ROMEO AND JULIET – Peacock Theatre, London.
Romeo and Juliet is a universal love story that has been re-told and re-imagined many times since it was first performed in the 16th Century. In modern culture perhaps two of the most popular adaptations are the 1957 dance drama West Side Story and Baz Luhrmann’s 1996 movie starring Leonardo Di Caprio and Claire Danes. Now, at the Peacock Theatre, can be found a hybrid of these two versions in the form of a pop ballet presented by Rasta Thomas and his company Bad Boys of Dance.
The production is resolutely aimed at a younger audience: ostensibly a demographic that might find the combination of ballet and Shakespeare a bit naff. Everything is done to make the show seem ‘cool’: pumping classical music is combined with popular hits by Katy Perry, LMFAO and Jay-Z. Roland Greil’s lighting puts one in mind of a gig rather than a formal theatre production. The set is created by projections designed by Joshua Hardy and the dancers maintain a determined swagger throughout proceedings.
The plot is boiled down to its bare essentials and the production benefits from a total concentration on the Romeo – Juliet – Paris love triangle. It is massively simplified, but actually all the better for it. The story telling seems immediate and accessible and leaves nothing for an audience to be intimidated by.
Adrienne Canterna’s choreography is inventive and playful, matching the tone of the production beautifully. There are some particular stand out moments such as the boys dancing to Jay-Z’s ‘Forever Young’, Juliet’s exuberant dance to Katy Perry’s ‘Teenage Dream’ and a simply stunning pas de deux for the eponymous couple to ‘Adagio For Strings’ by Samuel Barber. The choreography is helped by some particularly intelligent musical choices; although the mix of classical and pop is not greatly satisfying in terms of a smooth flow in performance.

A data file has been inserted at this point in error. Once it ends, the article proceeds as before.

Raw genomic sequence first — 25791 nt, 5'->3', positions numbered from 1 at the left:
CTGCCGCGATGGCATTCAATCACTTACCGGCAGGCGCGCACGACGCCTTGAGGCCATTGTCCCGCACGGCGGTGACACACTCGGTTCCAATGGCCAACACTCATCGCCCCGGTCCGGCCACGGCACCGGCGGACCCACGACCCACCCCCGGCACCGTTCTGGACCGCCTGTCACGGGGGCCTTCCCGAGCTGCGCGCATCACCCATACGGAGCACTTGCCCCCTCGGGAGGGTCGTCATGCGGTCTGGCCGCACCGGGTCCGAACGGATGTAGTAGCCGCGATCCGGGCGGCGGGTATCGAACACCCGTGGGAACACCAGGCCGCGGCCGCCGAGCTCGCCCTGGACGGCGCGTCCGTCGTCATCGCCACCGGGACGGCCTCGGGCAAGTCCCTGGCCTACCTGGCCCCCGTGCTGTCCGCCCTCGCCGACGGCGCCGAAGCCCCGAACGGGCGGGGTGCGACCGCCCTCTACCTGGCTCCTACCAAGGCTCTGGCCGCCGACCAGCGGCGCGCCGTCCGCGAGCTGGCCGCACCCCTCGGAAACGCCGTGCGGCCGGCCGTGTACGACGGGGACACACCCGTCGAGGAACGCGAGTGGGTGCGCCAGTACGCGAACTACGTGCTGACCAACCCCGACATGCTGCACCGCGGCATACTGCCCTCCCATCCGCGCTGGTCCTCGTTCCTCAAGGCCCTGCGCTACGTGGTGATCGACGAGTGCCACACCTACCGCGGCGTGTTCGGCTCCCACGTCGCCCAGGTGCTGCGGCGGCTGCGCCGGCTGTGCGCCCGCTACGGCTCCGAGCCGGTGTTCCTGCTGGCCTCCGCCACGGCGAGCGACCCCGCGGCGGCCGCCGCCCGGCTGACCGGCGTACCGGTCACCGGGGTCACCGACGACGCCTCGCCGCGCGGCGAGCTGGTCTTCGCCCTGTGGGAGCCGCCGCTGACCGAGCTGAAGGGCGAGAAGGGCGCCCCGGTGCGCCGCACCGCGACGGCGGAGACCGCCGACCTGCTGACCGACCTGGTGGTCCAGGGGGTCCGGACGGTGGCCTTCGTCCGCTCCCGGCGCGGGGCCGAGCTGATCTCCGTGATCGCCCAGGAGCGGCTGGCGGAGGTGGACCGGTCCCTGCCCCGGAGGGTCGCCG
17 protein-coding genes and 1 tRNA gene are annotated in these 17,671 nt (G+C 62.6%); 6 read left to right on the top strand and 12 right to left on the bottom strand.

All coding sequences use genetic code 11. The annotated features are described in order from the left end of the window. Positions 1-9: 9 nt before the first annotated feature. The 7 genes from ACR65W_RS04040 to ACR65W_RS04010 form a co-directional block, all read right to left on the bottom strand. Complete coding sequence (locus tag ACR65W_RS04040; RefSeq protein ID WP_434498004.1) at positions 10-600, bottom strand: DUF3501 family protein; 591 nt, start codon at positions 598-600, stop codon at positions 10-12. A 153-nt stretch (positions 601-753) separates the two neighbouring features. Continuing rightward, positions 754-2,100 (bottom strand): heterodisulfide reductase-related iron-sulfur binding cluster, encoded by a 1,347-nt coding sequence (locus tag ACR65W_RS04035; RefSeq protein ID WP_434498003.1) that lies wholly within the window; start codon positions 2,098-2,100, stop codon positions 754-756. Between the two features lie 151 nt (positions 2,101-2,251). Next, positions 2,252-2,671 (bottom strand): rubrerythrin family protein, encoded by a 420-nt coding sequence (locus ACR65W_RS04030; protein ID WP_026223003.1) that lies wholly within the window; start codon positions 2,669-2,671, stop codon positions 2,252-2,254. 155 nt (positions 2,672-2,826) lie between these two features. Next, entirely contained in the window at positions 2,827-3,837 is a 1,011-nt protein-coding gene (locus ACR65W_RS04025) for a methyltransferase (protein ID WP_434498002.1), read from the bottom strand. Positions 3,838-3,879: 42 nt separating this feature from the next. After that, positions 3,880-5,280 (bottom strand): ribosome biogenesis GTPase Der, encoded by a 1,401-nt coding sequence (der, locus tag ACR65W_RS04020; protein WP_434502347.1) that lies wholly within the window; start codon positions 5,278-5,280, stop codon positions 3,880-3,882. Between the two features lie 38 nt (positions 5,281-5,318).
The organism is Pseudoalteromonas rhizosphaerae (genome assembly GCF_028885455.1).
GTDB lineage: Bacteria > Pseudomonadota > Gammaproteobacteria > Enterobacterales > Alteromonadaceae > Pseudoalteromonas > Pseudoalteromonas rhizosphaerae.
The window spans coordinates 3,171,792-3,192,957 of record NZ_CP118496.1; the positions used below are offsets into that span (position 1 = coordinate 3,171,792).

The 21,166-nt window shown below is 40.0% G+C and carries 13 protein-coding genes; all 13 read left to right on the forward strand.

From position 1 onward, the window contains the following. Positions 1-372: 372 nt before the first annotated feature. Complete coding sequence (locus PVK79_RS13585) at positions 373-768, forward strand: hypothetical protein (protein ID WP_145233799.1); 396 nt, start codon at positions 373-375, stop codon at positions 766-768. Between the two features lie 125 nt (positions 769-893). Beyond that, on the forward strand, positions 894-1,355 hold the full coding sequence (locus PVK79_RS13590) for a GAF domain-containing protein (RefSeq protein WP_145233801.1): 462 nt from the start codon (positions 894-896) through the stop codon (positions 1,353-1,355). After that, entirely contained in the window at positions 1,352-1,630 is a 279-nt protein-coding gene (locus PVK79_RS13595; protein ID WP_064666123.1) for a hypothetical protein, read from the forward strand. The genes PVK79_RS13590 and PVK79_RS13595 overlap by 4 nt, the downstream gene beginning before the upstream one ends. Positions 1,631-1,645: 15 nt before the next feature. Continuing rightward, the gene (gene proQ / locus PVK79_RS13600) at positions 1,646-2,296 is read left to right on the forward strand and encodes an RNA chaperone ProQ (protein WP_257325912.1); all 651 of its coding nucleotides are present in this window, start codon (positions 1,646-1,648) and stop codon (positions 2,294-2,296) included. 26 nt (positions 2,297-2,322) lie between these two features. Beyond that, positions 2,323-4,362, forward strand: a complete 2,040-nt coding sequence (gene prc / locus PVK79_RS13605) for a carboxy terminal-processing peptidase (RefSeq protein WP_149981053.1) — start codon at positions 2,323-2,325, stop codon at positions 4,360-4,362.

The company of dancers is small, which helps the story remain focussed and leaves no one out in the cold, in terms of a ‘big moment’. Canterna, who also plays Juliet, performed her choreography as naturally as would be expected; she also brought Preston Swovelin’s Romeo to life. Swovelin got sadly lost in the crowd when performing without her; with a strong, assured Tybalt in Ryan Carlson and confident support from Lloyd Boyd and Samuel Quinn as fellow Capulets it’s not difficult to see why. Eric Lehn’s Paris and Jace Zeimantz’s Friar were also brought to the fore through strong characterisation, which these roles can often lack even in the play. Only the Nurse played by Jourdan Epstein seemed ultimately underwhelming. The Nurse is a pivotal character in guiding the audience emotionally through the story and many tender and comedic moments were missed, despite an energetic performance.
The performance was well received, and the motivating idea behind Rasta Thomas’ Romeo and Juliet has clearly been handled with care and attention. Unfortunately, the company are let down by a cheap looking production that feels more reminiscent of a school show than a presentation in Central London. Scenes lurch from one to another with awkward black outs, music fade outs and swathes of empty space with nothing happening. If this side of things was looked at as carefully, as the intricacies of the choreography have been, Rasta Thomas’ Romeo and Juliet could be a serious contender for a hot ticket in town.
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By Robert Pearce
3rd – 29th March
Peacock Theatre, London, WC2.